There are misconceptions and misunderstandings about firearms and their use in hunting and target-shooting, as well as in the simple collection of guns. The history of bloodshed in our many wars has led some people to associate the use of firearms in war with the hunting of wild animals and birds.
With the miracle of electronics, the outdoors were suddenly brought into living rooms by way of the picture tube. Disney film production wasted no time. Vast Sunday audiences were riveted to the Disney version of wildlife, with its anthropomorphized characters such as Bambi. This depiction showed Mother Nature as a grandparent who provided a peaceful and idyllic existence for her charges. Little, if any, mention was made of nature’s stern reality and perpetual harmony in enchanted forests. This was a vision of freedom, peace and beauty that was missing from individual’s own lives. In their new found love of wildlife (regardless of whether that version of wildlife was real or imaginary), people couldn’t bear the thought of wild creatures being hunted or trapped. Missing was the reality that a newborn rabbit would be pressing its luck if it lived past six months, or that a Hungarian partridge would not likely see a second winter. This is never due only to hunting, but to the laws of nature itself.
Unfortunately, many confuse the word “consecration” with the word “preservation.” The fact is that living things cannot be preserved. All living things will eventually die due to simple or complex reasons. The fact is that modern hunting, under set rules and guidelines, is all part of the complex science of wildlife management. There is only so much food and shelter for so many animals. Remove one important piece of that puzzle and you have disaster.
Emotion is a prime ingredient in any crusade, but if real progress is to be made, common sense must prevail and lasting solutions must be based on facts. We have given public opinion its trial-and-error and its misgiving are too apparent. Yet, the self-styled “conservationist expert” has found an opportunity to exploit TV talk shows, even though they have no real first-hand field experience of any kind, nor any background in resource wildlife management. We should curb our instincts for the cause of reason and humanity—that we should stop killing animals. Yet all of us know that it is carefully reasoned
“Humanization” of our planet is doing the greatest damage to the environment and to wildlife. Humanization of our natural world, done to keep up with our ever-increasing human needs, tends to disadvantage everything that is not human. The true hunter, who hunts within the laws of scientific wildlife management and seeks freedom in returning to nature as it really is, does far less damage to wildlife than those who want to reconstruct the environment for their personal needs.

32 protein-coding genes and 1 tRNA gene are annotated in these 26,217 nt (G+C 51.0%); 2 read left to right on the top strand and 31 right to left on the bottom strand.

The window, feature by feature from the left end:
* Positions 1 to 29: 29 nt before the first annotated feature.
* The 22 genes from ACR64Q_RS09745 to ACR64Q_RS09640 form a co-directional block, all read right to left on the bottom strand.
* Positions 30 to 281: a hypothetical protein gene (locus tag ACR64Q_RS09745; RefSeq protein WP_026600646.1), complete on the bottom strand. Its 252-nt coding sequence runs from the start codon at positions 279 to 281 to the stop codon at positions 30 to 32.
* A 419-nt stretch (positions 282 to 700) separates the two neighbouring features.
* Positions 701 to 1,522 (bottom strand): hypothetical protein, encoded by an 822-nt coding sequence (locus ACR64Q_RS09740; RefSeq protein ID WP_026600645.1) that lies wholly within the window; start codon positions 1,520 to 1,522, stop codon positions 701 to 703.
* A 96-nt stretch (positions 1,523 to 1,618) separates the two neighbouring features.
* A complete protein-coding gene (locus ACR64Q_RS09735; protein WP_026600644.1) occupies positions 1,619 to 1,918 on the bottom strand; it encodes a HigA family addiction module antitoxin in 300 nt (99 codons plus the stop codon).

The moral question of whether or not to hunt is unfortunately at an impasse The anti-hunter cannot understand how someone can love to kill a game animal and enjoy hunting. It is a paradox beyond comprehension for the anti-hunter and, often, the hunter can rarely explain it in a lucid and rational way. Each extreme involves personal emotions that are difficult to convey to the other.
But while the modern sports hunter may not be able to explain their actions to the satisfaction of the anti-hunter, should it really be necessary to do so?
The prime consideration should never be whether it is morally right or wrong to kill animals, but whether the act of hunting, based on science, jeopardizes the existence of the hunted species. Under that consideration, the act of modern hunting is not wrong. From early history, hunters concerned themselves with the welfare of game animals and birds, and developed certain laws and ethics to govern the taking of wildlife. The hunter willingly spends money on forms, licenses and special taxes to support game management. It was the hunter who first saw the real need for biological facts and principles by which to manage game species.
Since modern game management has been established, with hunting based on biological surplus of wildlife, no game species in all of North America has been severely depleted by sport hunting and as well, many species have been brought back from scarcity to abundance, including the wild turkey, deer and elk. It is the sports hunter who demanded to preserve wildlife habitat for the benefit of game animals as well as non-game species.
The greatest problem we face today is not controlled hunting, but uncontrolled use of the environment. With an uncontrolled expanding world population and our commitment to feed other nations, with our problem of balance of trade and imported energy, and our trend to monoculture in agriculture and forestry, what of our wildlife resources?
The developers, drainers, channelizes polluters, dam-builders and agri-businessmen are busy. Wildlife receives many promises, but few real benefits, if any. There is no shortage of problems confronting wildlife. Wildlife habitat, for game and non-game animals, is being drained, cut, tamed, stripped and re-shaped to make money. There never has been a better time in modern history for the hunter and the anti-hunter to work together, but time is running out.
I leave you with something to ponder: “When a blind man carries a lame man, both go forward.”